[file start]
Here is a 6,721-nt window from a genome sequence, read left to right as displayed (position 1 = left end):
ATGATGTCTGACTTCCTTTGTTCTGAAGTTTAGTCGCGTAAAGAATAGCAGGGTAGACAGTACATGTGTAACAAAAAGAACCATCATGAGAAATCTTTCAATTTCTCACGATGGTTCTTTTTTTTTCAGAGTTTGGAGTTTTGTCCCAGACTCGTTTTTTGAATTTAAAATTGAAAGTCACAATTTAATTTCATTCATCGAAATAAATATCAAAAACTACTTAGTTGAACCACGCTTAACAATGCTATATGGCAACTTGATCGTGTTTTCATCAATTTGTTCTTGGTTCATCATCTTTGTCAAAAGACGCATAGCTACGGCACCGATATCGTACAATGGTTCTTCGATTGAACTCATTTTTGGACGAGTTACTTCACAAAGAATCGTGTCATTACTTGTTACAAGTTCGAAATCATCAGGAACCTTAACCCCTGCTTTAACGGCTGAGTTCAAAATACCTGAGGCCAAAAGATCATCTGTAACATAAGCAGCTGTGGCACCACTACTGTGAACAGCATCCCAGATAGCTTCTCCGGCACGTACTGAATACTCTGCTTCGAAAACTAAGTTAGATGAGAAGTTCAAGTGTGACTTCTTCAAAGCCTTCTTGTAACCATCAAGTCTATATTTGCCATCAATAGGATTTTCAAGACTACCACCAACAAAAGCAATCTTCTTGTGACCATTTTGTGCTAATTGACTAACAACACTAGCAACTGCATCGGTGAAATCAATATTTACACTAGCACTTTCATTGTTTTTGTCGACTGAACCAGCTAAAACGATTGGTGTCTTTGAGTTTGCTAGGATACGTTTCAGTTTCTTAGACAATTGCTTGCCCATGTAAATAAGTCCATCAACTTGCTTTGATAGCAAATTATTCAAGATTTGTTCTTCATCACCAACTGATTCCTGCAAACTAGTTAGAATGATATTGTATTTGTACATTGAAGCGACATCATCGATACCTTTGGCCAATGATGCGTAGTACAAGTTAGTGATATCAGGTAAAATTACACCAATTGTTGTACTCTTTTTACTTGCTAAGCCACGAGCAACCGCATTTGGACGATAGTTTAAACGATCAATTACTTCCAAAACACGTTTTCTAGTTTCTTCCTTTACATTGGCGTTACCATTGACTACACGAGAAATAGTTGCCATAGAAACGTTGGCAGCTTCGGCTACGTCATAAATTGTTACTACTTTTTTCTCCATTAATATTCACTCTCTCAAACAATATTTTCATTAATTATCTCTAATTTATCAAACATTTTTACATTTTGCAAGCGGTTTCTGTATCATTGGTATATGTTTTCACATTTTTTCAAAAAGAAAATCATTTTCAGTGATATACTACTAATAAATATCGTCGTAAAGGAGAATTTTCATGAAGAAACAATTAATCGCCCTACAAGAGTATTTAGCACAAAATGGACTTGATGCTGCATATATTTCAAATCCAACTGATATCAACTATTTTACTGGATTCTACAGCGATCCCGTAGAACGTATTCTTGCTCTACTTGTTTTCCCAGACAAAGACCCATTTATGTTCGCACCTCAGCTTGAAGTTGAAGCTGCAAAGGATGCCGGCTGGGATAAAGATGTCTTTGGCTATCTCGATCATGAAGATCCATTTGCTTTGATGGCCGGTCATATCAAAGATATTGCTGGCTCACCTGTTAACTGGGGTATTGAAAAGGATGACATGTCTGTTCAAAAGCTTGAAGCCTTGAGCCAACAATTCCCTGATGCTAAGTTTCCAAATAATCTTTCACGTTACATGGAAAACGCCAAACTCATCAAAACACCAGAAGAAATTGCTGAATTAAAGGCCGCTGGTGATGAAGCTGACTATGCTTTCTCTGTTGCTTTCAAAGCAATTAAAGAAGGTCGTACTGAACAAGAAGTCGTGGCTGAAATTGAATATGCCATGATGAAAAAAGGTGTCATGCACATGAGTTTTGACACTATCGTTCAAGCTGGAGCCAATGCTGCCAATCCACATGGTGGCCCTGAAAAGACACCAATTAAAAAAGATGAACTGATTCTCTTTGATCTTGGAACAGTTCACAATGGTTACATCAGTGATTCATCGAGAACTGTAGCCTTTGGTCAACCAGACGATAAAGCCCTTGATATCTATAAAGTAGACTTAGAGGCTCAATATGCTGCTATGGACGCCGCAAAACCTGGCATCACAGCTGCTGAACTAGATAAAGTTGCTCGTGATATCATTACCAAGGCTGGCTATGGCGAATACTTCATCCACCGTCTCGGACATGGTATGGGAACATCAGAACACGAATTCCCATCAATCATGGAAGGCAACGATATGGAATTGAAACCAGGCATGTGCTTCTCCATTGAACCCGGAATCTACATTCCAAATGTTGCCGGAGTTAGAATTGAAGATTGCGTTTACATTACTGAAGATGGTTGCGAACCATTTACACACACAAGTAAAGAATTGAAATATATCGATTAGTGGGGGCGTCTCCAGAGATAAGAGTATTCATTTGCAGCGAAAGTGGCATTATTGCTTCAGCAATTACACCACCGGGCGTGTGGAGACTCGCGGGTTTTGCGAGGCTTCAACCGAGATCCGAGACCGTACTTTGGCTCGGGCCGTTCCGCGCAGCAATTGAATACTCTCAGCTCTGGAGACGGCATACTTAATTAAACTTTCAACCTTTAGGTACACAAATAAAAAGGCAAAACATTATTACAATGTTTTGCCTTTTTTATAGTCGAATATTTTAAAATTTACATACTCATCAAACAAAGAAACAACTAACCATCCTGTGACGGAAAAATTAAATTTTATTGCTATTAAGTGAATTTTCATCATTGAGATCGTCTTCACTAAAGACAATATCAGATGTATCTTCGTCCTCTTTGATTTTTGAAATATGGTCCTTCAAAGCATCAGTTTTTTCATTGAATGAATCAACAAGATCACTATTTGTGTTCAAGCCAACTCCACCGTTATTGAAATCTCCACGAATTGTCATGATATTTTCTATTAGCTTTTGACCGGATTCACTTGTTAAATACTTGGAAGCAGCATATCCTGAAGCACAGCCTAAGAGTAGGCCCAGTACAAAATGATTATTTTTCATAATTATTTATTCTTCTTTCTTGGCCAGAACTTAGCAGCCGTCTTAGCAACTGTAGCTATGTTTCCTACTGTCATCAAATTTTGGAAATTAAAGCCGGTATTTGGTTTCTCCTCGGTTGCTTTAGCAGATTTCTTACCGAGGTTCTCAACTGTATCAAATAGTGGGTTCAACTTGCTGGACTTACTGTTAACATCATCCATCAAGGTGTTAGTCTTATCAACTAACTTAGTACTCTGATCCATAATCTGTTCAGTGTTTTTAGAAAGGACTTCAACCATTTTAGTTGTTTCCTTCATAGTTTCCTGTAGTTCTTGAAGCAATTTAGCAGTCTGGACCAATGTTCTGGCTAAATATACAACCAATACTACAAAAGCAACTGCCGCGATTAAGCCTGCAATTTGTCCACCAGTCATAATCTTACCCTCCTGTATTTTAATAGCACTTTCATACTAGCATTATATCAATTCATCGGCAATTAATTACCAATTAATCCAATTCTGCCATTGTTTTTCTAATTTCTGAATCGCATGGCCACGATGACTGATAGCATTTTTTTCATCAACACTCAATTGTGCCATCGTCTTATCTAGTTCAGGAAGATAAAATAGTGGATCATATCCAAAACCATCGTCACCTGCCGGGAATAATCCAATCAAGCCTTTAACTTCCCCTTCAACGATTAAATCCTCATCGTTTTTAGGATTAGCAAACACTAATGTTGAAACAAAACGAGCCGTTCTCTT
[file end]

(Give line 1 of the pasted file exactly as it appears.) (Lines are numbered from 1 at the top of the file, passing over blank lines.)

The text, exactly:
Here is a 6,721-nt window from a genome sequence, read left to right as displayed (position 1 = left end):